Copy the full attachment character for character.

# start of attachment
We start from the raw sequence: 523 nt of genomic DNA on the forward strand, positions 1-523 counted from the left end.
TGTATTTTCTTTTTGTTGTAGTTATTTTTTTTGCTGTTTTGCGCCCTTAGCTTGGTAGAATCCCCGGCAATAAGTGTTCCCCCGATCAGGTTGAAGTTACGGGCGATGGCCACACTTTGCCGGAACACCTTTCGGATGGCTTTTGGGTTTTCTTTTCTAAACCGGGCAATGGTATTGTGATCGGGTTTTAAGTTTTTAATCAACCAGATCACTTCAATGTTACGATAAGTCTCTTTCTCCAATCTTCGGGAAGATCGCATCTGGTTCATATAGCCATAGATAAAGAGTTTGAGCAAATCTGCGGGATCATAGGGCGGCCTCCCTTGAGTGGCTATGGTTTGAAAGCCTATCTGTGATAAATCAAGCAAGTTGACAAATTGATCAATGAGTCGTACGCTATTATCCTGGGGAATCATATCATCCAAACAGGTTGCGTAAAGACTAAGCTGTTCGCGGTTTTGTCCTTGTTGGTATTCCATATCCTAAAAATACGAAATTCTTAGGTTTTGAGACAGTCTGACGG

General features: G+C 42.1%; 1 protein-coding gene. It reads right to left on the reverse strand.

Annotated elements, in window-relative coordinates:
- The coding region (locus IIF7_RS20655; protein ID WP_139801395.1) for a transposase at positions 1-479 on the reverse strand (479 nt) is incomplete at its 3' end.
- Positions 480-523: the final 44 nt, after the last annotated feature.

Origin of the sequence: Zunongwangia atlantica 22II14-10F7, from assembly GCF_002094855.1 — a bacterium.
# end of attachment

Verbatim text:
We start from the raw sequence: 523 nt of genomic DNA on the forward strand, positions 1-523 counted from the left end.
TGTATTTTCTTTTTGTTGTAGTTATTTTTTTTGCTGTTTTGCGCCCTTAGCTTGGTAGAATCCCCGGCAATAAGTGTTCCCCCGATCAGGTTGAAGTTACGGGCGATGGCCACACTTTGCCGGAACACCTTTCGGATGGCTTTTGGGTTTTCTTTTCTAAACCGGGCAATGGTATTGTGATCGGGTTTTAAGTTTTTAATCAACCAGATCACTTCAATGTTACGATAAGTCTCTTTCTCCAATCTTCGGGAAGATCGCATCTGGTTCATATAGCCATAGATAAAGAGTTTGAGCAAATCTGCGGGATCATAGGGCGGCCTCCCTTGAGTGGCTATGGTTTGAAAGCCTATCTGTGATAAATCAAGCAAGTTGACAAATTGATCAATGAGTCGTACGCTATTATCCTGGGGAATCATATCATCCAAACAGGTTGCGTAAAGACTAAGCTGTTCGCGGTTTTGTCCTTGTTGGTATTCCATATCCTAAAAATACGAAATTCTTAGGTTTTGAGACAGTCTGACGG

General features: G+C 42.1%; 1 protein-coding gene. It reads right to left on the reverse strand.

Annotated elements, in window-relative coordinates:
- The coding region (locus IIF7_RS20655; protein ID WP_139801395.1) for a transposase at positions 1-479 on the reverse strand (479 nt) is incomplete at its 3' end.
- Positions 480-523: the final 44 nt, after the last annotated feature.

Origin of the sequence: Zunongwangia atlantica 22II14-10F7, from assembly GCF_002094855.1 — a bacterium.